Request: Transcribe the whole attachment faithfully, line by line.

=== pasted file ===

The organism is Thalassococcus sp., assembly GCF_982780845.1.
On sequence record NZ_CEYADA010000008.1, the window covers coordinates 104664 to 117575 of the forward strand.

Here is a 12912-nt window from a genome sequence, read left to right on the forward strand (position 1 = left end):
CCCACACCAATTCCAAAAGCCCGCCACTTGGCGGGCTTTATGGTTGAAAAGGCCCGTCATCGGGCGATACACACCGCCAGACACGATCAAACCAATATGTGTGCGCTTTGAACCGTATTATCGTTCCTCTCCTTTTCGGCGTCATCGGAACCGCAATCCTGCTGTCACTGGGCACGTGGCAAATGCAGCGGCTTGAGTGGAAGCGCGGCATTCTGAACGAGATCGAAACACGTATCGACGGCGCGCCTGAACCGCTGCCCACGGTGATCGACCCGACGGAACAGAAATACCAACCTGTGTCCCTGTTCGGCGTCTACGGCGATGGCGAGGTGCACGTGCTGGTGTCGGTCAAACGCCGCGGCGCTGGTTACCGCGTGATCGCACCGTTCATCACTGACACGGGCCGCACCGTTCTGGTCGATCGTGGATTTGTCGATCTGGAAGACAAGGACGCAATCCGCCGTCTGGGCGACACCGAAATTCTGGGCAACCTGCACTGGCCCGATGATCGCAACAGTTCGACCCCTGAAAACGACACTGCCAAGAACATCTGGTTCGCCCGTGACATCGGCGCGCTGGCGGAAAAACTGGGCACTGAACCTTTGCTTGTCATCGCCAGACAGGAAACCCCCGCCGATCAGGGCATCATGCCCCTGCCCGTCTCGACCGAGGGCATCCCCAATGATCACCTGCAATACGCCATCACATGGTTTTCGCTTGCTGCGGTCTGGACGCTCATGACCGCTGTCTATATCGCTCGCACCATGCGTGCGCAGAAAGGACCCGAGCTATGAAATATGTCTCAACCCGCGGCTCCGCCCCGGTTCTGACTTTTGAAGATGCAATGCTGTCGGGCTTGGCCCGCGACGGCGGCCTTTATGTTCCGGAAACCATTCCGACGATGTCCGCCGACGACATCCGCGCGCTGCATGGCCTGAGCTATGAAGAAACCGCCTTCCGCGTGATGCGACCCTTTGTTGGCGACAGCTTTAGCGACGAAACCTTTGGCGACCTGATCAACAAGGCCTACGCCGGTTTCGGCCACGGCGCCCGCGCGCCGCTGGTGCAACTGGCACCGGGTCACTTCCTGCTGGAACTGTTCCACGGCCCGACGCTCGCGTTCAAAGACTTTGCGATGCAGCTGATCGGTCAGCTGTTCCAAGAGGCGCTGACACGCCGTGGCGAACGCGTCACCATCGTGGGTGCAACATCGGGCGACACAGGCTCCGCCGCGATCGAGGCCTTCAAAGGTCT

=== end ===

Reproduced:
The organism is Thalassococcus sp., assembly GCF_982780845.1.
On sequence record NZ_CEYADA010000008.1, the window covers coordinates 104664 to 117575 of the forward strand.

Here is a 12912-nt window from a genome sequence, read left to right on the forward strand (position 1 = left end):
CCCACACCAATTCCAAAAGCCCGCCACTTGGCGGGCTTTATGGTTGAAAAGGCCCGTCATCGGGCGATACACACCGCCAGACACGATCAAACCAATATGTGTGCGCTTTGAACCGTATTATCGTTCCTCTCCTTTTCGGCGTCATCGGAACCGCAATCCTGCTGTCACTGGGCACGTGGCAAATGCAGCGGCTTGAGTGGAAGCGCGGCATTCTGAACGAGATCGAAACACGTATCGACGGCGCGCCTGAACCGCTGCCCACGGTGATCGACCCGACGGAACAGAAATACCAACCTGTGTCCCTGTTCGGCGTCTACGGCGATGGCGAGGTGCACGTGCTGGTGTCGGTCAAACGCCGCGGCGCTGGTTACCGCGTGATCGCACCGTTCATCACTGACACGGGCCGCACCGTTCTGGTCGATCGTGGATTTGTCGATCTGGAAGACAAGGACGCAATCCGCCGTCTGGGCGACACCGAAATTCTGGGCAACCTGCACTGGCCCGATGATCGCAACAGTTCGACCCCTGAAAACGACACTGCCAAGAACATCTGGTTCGCCCGTGACATCGGCGCGCTGGCGGAAAAACTGGGCACTGAACCTTTGCTTGTCATCGCCAGACAGGAAACCCCCGCCGATCAGGGCATCATGCCCCTGCCCGTCTCGACCGAGGGCATCCCCAATGATCACCTGCAATACGCCATCACATGGTTTTCGCTTGCTGCGGTCTGGACGCTCATGACCGCTGTCTATATCGCTCGCACCATGCGTGCGCAGAAAGGACCCGAGCTATGAAATATGTCTCAACCCGCGGCTCCGCCCCGGTTCTGACTTTTGAAGATGCAATGCTGTCGGGCTTGGCCCGCGACGGCGGCCTTTATGTTCCGGAAACCATTCCGACGATGTCCGCCGACGACATCCGCGCGCTGCATGGCCTGAGCTATGAAGAAACCGCCTTCCGCGTGATGCGACCCTTTGTTGGCGACAGCTTTAGCGACGAAACCTTTGGCGACCTGATCAACAAGGCCTACGCCGGTTTCGGCCACGGCGCCCGCGCGCCGCTGGTGCAACTGGCACCGGGTCACTTCCTGCTGGAACTGTTCCACGGCCCGACGCTCGCGTTCAAAGACTTTGCGATGCAGCTGATCGGTCAGCTGTTCCAAGAGGCGCTGACACGCCGTGGCGAACGCGTCACCATCGTGGGTGCAACATCGGGCGACACAGGCTCCGCCGCGATCGAGGCCTTCAAAGGTCT